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Melville’s 7th Street has of late welcomed a wealth of quirky new restaurants and cafés, including Ba Pita, Spilt Milk and, most recently, La Petite Maison. Chef Tyeya Ngxola has partnered with friend and fellow Alma graduate chef Timothy Stewart to open a French-inspired bistro offering an eclectic, refined dining experience alongside boutique wines. Seating a maximum of 20 patrons, La Petite Maison is an intimate and unique space brimming with charm. After the restaurant sorts out a few teething issues, it will really shine.
The seasonal menu is as petite as the restaurant: two starters, three mains and two desserts. (There’s a vegan menu available on request and daily lunches see a casual charcuterie-and-cheese platter on offer.) To start, you’ll choose between the Atlantic squid and squid-ink risotto with Cape Malay spiced prawns and the ostrich tartare with deep-fried mushrooms, crushed coriander, ponzu and avocado. Both are a feast for the eyes and palate: the risotto wonderfully rich and brimming in butter, and the tartare fresh and delicate with great textural contrasts of radish, crisped mushrooms and caviar pearls.
Mains include forest duck with five-spiced plums; pork belly with fermented and charred wombok cabbage and cauliflower; and a spiced lamb rack with harissa, prunes and caramelised onions. These are hit and miss. The duck is cooked to perfection, with crisped skin and delicious interplay between sweet and savoury, but the pork belly doesn’t deliver – it’s primarily fat, with little to no meat.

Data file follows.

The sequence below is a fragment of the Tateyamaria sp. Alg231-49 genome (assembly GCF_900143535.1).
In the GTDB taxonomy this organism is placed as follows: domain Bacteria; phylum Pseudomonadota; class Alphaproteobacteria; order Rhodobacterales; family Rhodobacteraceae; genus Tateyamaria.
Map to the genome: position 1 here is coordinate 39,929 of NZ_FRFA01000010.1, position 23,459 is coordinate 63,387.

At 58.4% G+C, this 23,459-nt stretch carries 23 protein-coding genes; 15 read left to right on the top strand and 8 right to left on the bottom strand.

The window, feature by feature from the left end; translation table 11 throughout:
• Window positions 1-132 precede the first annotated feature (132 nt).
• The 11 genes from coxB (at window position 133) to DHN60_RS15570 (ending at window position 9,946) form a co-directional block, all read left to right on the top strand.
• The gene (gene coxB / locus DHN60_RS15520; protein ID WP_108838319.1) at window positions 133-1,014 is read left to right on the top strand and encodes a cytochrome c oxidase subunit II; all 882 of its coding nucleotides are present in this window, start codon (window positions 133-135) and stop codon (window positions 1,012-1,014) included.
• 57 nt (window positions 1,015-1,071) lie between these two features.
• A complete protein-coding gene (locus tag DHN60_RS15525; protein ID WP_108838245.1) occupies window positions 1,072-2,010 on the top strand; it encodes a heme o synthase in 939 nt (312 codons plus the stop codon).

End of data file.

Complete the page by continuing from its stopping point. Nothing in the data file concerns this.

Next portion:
For dessert, opt for the Coffee Bay tiramisu, which is delicate, rich and delicious.
All wines are from boutique wine houses from around the county – in fact, you’ll struggle to find any of these gems outside of the restaurant. The prices are very reasonable and mark-ups are small. Every wine on the menu is available by the glass and Tyeya is on hand to talk you through each wine’s story and origin. Try the Mizwa white merlot or the Fledge and Co Pinot Noir MCC – both are superb!
The service is enthusiastic but lacks knowledge. Further training of the waiters in terms of the wine list and menu is needed.
La Petite Maison is a hidden gem that you’d miss completely at a glance. It’s so narrow that it feels like a railway carriage, which adds to the charm of this idiosyncratic and romantic little spot. Shades of dark grey and lush greenery festoon the walls, with details in mustard yellow and red. There are two kinds of seating: counter (with bar chairs) or banquette (on the plush yellow sofa), so make sure to let them know your preference.
Romantic dinners and relaxed lunches.
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